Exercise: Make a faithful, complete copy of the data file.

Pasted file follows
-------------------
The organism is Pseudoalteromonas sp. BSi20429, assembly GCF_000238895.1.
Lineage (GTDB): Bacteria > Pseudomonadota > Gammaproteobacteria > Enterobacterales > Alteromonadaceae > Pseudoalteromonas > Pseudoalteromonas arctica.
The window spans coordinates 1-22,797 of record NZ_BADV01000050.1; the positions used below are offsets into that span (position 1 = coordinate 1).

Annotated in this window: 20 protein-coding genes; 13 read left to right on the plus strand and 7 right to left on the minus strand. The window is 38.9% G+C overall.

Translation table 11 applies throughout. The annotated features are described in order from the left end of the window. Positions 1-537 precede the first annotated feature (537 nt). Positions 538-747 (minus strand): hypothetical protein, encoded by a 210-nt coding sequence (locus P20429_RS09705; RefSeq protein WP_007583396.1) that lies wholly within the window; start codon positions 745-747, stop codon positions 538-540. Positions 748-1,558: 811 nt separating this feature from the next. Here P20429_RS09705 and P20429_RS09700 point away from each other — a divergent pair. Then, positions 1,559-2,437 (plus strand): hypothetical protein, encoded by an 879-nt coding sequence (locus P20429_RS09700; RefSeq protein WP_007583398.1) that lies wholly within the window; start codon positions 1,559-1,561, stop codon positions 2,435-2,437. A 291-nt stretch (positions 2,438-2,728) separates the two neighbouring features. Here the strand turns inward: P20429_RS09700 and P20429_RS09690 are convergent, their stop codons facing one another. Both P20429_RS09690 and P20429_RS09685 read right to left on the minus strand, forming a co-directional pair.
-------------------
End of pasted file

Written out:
The organism is Pseudoalteromonas sp. BSi20429, assembly GCF_000238895.1.
Lineage (GTDB): Bacteria > Pseudomonadota > Gammaproteobacteria > Enterobacterales > Alteromonadaceae > Pseudoalteromonas > Pseudoalteromonas arctica.
The window spans coordinates 1-22,797 of record NZ_BADV01000050.1; the positions used below are offsets into that span (position 1 = coordinate 1).

Annotated in this window: 20 protein-coding genes; 13 read left to right on the plus strand and 7 right to left on the minus strand. The window is 38.9% G+C overall.

Translation table 11 applies throughout. The annotated features are described in order from the left end of the window. Positions 1-537 precede the first annotated feature (537 nt). Positions 538-747 (minus strand): hypothetical protein, encoded by a 210-nt coding sequence (locus P20429_RS09705; RefSeq protein WP_007583396.1) that lies wholly within the window; start codon positions 745-747, stop codon positions 538-540. Positions 748-1,558: 811 nt separating this feature from the next. Here P20429_RS09705 and P20429_RS09700 point away from each other — a divergent pair. Then, positions 1,559-2,437 (plus strand): hypothetical protein, encoded by an 879-nt coding sequence (locus P20429_RS09700; RefSeq protein WP_007583398.1) that lies wholly within the window; start codon positions 1,559-1,561, stop codon positions 2,435-2,437. A 291-nt stretch (positions 2,438-2,728) separates the two neighbouring features. Here the strand turns inward: P20429_RS09700 and P20429_RS09690 are convergent, their stop codons facing one another. Both P20429_RS09690 and P20429_RS09685 read right to left on the minus strand, forming a co-directional pair.